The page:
• The parties must be able and
  willing to express themselves
  appropriately.
Whenever both parties are
willing and able to negotiate
in good faith.

• The parties must be willing to
  listen to and try to understand
  each other.
The sooner the better!
• The sooner the conflict is
  addressed, the greater the
  likelihood of positive resolution.
• It’s easier to identify and
  address interests before parties
  become entrenched in positions
  and negative emotions.
    WHO
   are the
Participants in
 Mediation?
The fewer the better!
• All necessary participants.
  – Who is necessary will vary from
    case to case.
  – At minimum, mediator plus two
    parties.
The fewer the better!
• No more than absolutely
  necessary.
  – Parties are more likely to be fully
    open and self-revealing when others
    are not present.
     The Mediator
• Acceptable to both parties
• No decision-making power
• ―Omni-partial‖
  – neither biased nor impartial
  – an advocate for both parties
The role of the mediator:
• Guardian of the process.
• Communication facilitator.
• Agent of reality.
• Interest-based bargaining
  coach.
• Agreement finalizer.
What to look for in a
mediator:
• Trusted by both parties.
• Experienced in non-EEO
  workplace mediation.
• Highly credible with a strong
  reputation and demonstrated
  track record.
The Parties (Disputants)
• Party 1 and Party 2
• The grievant and the responding
  official


The key active participants in the
 mediation.
The role of the parties:
• Talk directly with the mediator
  and with one another about the
  conflict at hand.
• Identify their issues and
  interests and seek to
  understand the other’s issues
  and interests.
• Work with one another to jointly
  resolve the conflict.
      Representatives
• Union representative
• Management/technical
  representative


Primarily silent participants.
             Others
• Supervisors
• Subject matter experts
• Trainees
• Others

All must be acceptable to both
 parties.
    HOW
Are Mediations
 Conducted?
The stages of mediation:
• Convening
• Opening
• Story-telling
• Problem-solving
• Agreement
Convening (Mediator)

1. Determine the general nature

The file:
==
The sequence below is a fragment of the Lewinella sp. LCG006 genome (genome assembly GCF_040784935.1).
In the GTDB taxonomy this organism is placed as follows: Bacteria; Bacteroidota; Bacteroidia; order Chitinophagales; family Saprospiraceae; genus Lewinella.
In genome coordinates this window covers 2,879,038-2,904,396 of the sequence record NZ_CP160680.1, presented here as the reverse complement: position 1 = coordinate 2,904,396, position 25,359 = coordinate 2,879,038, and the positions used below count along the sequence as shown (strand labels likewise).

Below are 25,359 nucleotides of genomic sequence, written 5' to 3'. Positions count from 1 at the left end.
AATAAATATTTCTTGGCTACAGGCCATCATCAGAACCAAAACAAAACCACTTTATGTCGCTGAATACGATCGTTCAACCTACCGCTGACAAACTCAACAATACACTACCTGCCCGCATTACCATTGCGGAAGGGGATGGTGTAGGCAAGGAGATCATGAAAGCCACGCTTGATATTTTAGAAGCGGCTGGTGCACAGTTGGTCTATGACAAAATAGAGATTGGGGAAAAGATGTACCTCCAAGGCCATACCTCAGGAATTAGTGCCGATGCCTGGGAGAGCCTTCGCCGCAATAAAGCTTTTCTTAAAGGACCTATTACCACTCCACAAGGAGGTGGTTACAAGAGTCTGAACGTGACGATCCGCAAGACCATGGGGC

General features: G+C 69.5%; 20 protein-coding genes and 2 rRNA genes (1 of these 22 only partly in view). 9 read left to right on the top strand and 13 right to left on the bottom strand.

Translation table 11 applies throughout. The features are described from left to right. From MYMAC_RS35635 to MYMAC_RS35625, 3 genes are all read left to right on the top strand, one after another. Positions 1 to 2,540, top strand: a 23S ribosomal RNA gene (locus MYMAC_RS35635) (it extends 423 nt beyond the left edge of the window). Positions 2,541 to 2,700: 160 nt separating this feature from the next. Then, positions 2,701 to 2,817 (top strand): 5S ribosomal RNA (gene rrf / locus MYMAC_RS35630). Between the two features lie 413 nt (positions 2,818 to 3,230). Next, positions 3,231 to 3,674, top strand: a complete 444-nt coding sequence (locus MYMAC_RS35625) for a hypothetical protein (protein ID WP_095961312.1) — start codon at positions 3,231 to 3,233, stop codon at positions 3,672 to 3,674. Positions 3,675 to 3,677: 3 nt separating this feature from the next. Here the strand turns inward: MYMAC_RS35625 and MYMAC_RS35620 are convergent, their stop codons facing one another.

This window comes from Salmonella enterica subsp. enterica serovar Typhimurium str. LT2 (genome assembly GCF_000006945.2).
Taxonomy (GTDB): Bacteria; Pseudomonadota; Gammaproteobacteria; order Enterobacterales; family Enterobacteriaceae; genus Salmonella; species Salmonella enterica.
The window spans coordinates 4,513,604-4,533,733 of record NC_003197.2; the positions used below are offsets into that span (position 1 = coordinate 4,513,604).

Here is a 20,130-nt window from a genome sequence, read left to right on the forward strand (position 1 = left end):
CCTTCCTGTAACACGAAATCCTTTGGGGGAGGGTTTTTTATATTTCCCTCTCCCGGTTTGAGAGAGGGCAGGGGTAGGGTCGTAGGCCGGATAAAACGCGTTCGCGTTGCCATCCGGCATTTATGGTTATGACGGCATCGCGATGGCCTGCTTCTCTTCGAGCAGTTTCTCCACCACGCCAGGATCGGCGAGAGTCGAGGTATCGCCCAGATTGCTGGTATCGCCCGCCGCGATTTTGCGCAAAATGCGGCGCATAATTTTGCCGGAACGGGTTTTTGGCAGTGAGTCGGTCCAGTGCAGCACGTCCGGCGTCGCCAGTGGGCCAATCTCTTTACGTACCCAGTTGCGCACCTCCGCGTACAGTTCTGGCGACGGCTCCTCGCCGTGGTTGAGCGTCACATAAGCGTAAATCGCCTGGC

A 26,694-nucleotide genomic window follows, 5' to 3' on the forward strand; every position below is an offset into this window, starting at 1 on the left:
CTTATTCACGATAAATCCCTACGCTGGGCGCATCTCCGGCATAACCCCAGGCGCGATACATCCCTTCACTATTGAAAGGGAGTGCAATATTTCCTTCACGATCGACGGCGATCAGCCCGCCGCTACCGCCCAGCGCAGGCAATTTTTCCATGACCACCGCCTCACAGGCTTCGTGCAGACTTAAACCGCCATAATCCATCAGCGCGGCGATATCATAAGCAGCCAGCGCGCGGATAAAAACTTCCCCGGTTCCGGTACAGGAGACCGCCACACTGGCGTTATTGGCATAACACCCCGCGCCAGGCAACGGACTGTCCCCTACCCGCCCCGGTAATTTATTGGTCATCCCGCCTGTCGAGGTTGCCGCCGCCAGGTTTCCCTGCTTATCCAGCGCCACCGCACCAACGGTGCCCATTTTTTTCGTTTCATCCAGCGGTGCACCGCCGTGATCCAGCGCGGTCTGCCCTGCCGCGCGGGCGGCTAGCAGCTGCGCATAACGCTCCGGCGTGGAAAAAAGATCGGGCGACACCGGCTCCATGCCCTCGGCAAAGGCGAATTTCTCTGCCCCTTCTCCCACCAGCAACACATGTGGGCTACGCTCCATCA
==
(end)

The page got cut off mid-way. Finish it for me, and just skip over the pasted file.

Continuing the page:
of the conflict.
2. Identify the necessary
   participants.
3. Interview key parties.
4. Determine a mutually
   agreeable date, time, and
   location for the mediation.
Opening (Mediator)
1. Introduce self and mediator’s
   role.
2. Review ground rules (create
   safety).
3. Describe the process.
4. Discuss any time limitations.
5. Answer any questions.
Story-telling and Problem-
solving
Phase I—Parties talk to the mediator:
  1. Brief summary of the conflict by
     each party.
  2. More detailed descriptions of the
     issues and identification of
     interests, with the two parties
     alternating.
  3. Mediator models active listening.
Story-telling and Problem-
solving
Phase II—Parties talk to each other:
  1. Discussion of the issues and
     interests (mediator facilitates).
  2. Active listening (mediator
     coaches).
  3. Collaborative problem-solving.
Story-telling and Problem-
solving
Caucus—A private meetings between
the mediator and each party.
I use when:
  •   A party needs to meet with their rep.
  •   Things get very emotional.
  •   Something isn’t being said.
  •   There’s a reluctance to move
      forward.
Agreement
• Drafted by the mediator.
• Specific, measurable, includes
  time frames.
• Includes ―What if?‖ and follow-
  up clauses.
• Finalized, agreed to, and signed
  by both parties.
     HOW
To Prepare for a
  Mediation?
• Identify your issues and
  interests.
• Identify the other party’s likely
  or known issues and interests.
• Begin to think about
  collaborative solutions.
• Show up in a collaborative frame
  of mind.
     The End

(I’ll gladly answer
  any questions.)